Juvenoia: The kids are all right, even on the Internet

Juvenoia is an exaggerated fear of the effects of social change on youth. Even in an Internet age, the kids are going to be fine. They may even turn out better than us. 

David Finkelhor at the University of New Hampshire giving his lecture, “The Internet, Youth Deviance & the Problem of Juvenoia," in 2010.

Over the 15-or-so years I’ve been covering family technology, I’ve noticed a kind of siege mentality developed among parents about kids’ use of digital media.

Then, a few years ago, when sociology professor David Finkelhor at the University of New Hampshire gave his milestone talk, “The Internet, Youth Deviance & the Problem of Juvenoia,” I heard him offer the most plausible reason I’d heard or seen yet for what he called this “juvenoia” – “the exaggerated fear about the influence of social change on youth” – that had developed around children’s seemingly unprecedented and uncontrollable exposure to a diversity of values and influences not our own.

Not helping was awareness of our children’s delight in and comfort level with the media and technologies enabling that exposure (here‘s where I wrote about that), a comfort level many of us had not ourselves reached.

24/7 exposure to somebody else’s values

“Virtually every parent from every station in life,” Dr. Finkelhor said, “sees him or herself as raising children in opposition to the common culture. Parents feel undermined by it – pitted, depending on their point of view, against consumerism, secularism, sexual licentiousness, government regulation, violence, junk food, public schools, religious and racial bigotry…. Of course the Internet is one of the institutions that increased the diversity of that exposure, and this leads to a constant anxiety about [children's exposure to] external threats” to their family’s values.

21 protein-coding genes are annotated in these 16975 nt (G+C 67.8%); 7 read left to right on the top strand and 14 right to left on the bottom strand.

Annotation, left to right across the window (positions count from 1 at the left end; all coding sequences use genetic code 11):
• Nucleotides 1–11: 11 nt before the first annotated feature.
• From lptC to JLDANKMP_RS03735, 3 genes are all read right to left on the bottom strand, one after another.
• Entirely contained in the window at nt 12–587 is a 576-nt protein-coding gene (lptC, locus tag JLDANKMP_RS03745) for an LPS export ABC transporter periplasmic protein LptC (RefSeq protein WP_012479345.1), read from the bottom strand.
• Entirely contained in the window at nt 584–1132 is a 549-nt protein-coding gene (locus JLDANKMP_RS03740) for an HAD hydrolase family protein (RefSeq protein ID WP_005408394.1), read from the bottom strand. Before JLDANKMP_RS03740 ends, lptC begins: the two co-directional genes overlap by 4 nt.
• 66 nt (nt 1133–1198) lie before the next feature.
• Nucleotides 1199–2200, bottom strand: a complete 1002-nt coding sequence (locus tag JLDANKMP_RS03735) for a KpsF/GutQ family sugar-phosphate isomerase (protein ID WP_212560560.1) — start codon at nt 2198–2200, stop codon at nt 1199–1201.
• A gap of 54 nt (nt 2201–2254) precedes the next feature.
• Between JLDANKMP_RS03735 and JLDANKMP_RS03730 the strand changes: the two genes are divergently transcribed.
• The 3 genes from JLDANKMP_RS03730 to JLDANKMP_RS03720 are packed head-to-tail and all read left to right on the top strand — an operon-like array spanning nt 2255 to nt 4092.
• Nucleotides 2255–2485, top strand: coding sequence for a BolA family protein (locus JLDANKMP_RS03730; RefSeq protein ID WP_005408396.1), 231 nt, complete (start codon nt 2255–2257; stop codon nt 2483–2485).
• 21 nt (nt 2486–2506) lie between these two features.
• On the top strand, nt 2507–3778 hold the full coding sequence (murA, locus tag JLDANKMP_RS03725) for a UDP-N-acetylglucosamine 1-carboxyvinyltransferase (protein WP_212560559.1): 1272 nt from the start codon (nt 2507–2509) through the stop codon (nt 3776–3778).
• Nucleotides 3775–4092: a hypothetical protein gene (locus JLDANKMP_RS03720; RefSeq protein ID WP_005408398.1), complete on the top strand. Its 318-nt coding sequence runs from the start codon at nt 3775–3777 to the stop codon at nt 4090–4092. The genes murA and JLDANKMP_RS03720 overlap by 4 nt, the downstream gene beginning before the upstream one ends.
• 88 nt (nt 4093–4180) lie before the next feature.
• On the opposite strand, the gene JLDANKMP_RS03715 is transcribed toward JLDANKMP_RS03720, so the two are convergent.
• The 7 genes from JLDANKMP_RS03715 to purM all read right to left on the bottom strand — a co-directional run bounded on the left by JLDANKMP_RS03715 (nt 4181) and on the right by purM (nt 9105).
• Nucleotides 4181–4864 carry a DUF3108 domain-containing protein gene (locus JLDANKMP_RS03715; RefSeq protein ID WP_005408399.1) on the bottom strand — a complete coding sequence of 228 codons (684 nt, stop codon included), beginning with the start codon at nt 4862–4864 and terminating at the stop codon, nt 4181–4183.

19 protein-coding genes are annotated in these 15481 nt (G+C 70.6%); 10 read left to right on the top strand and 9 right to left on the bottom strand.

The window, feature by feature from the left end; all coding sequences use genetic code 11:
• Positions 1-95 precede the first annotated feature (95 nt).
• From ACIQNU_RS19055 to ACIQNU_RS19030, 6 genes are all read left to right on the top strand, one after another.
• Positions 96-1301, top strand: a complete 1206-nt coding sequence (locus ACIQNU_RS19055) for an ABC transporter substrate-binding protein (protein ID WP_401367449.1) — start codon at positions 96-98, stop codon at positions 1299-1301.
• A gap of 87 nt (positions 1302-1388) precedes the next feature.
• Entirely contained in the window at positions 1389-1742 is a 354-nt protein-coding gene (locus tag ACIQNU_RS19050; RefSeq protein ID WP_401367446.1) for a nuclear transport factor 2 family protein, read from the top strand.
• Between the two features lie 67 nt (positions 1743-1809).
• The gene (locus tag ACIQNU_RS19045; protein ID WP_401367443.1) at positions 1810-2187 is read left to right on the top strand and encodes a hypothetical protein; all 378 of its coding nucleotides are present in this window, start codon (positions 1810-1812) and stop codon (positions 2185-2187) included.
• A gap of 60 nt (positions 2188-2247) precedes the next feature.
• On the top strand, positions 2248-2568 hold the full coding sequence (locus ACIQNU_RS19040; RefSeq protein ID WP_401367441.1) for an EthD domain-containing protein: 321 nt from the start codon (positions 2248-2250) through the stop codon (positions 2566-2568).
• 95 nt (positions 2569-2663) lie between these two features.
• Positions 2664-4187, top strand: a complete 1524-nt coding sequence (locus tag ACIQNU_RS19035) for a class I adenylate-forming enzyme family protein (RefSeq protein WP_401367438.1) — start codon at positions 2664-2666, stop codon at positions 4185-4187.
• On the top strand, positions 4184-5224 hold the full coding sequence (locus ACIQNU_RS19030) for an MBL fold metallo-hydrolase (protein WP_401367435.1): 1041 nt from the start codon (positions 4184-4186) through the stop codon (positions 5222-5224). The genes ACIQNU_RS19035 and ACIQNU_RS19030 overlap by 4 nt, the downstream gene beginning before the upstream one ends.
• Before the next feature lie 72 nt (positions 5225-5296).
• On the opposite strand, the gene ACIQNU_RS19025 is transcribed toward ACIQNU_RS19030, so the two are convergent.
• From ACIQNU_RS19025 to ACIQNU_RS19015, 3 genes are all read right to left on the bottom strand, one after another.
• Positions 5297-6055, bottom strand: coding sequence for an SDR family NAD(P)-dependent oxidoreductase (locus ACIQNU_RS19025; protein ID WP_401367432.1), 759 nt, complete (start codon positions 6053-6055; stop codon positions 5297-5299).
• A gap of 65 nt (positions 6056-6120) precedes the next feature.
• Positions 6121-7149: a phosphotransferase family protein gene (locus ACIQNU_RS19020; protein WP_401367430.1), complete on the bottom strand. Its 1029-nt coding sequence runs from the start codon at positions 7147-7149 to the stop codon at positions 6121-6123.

The professor hypothesized that this siege mentality has grown over the millennia as we’ve gotten further and further away from tribal society, where the tribe reinforced the values parents taught their children.

I’ve been working this problem for a long time, and up until now, about all I could think of to suggest to fellow parents besides getting informed about digital media and – much more important – playing and talking with their kids in the media they love.

I felt that, by focusing on the kids, the tools they love, and the facts (the research about the kid-media nexus), other parents might see what I’ve seen with my own kids: that their experiences in and with digital media are about 99% positive or neutral but, when not, can be worked through because mostly about people and parenting (I’d come to see that the context of those experiences in media was mostly home and school and the rest of offline life and sociality, not so much the media).

‘Myself, my family, our story’

Now, however, I think I’ve stumbled upon a missing piece to the equation – and it has even less to do with technology than my own antidote.

In a great commentary in The New York Times by parent and author Bruce Feiler about his own family and research, I read that “the last few years have seen stunning breakthroughs [from a number of fields] in knowledge about how to make families, along with other groups, work more effectively,” and it’s not just unplugging (see this).

“Develop[ing] a strong family narrative,” Feiler discovered – helping our kids know who and where they came from with those family-history stories and little rituals (some of the best are the hokiest) clans develop together – helping our children have a sense of family history, is one of the best things parents can do to help them develop self-esteem, resilience, identity, and all the other good things that sustain safety, mental health, and good relationships online and offline.